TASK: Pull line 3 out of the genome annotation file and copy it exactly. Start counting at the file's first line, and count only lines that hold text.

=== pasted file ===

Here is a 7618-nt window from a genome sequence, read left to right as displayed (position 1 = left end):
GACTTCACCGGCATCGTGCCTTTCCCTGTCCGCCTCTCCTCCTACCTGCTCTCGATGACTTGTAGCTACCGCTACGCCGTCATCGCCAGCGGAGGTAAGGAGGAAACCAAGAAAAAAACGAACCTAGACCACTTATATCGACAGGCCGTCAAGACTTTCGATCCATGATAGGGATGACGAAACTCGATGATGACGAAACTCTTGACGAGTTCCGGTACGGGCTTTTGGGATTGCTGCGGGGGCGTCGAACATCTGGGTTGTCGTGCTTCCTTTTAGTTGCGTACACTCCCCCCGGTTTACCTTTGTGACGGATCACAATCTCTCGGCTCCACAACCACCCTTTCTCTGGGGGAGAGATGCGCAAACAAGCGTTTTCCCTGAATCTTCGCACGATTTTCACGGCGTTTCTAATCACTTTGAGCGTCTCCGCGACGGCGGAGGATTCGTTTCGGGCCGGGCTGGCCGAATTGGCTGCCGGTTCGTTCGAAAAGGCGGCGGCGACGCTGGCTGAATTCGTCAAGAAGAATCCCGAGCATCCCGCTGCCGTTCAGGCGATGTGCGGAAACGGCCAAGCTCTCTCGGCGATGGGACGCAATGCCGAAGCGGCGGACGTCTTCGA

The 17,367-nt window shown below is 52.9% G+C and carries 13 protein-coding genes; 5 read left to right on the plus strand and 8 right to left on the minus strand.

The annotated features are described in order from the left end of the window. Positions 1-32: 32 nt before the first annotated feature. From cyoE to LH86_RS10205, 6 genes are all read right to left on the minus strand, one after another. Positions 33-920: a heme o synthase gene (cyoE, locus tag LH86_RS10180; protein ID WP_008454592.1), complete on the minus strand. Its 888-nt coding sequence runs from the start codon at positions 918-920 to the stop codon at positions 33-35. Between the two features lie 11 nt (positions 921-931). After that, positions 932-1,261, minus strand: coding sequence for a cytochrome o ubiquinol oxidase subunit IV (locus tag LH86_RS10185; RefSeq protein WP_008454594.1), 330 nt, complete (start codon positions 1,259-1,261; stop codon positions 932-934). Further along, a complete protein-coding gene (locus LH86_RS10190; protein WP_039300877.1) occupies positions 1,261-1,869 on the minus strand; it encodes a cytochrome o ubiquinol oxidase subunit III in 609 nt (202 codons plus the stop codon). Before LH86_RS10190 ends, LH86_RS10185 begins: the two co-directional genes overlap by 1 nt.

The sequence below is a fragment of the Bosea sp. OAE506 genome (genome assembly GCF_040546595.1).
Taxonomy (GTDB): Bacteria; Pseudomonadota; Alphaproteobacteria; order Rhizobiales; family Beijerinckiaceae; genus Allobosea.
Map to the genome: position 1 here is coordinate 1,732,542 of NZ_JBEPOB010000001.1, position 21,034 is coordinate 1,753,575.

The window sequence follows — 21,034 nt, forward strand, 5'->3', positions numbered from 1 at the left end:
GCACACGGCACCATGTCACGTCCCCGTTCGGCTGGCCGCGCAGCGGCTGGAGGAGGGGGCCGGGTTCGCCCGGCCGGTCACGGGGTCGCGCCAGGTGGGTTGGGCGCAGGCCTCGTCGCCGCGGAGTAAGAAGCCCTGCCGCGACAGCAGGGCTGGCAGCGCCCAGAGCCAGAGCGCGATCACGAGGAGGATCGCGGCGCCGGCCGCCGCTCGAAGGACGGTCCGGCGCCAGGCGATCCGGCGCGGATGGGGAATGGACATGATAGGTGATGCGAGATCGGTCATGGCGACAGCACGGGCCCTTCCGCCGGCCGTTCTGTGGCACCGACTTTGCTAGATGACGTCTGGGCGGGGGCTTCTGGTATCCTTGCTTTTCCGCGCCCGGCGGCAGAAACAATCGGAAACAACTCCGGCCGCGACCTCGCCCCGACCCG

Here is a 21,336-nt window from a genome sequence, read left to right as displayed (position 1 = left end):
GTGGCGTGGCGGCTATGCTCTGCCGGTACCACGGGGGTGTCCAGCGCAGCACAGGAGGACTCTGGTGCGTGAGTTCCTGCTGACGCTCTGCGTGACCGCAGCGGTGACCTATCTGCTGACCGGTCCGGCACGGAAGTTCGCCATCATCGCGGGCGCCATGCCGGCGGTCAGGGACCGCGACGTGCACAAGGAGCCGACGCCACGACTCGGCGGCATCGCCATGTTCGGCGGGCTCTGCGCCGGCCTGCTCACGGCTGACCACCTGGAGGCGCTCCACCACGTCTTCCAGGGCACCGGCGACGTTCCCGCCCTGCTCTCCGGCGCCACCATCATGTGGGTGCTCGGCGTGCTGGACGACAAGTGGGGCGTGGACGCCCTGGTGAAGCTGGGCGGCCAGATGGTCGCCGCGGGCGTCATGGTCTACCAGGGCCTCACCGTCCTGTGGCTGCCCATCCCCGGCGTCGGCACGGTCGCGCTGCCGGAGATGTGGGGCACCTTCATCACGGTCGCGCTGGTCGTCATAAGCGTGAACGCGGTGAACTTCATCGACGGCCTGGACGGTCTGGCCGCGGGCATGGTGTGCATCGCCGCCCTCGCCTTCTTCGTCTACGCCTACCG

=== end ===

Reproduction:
The 17,367-nt window shown below is 52.9% G+C and carries 13 protein-coding genes; 5 read left to right on the plus strand and 8 right to left on the minus strand.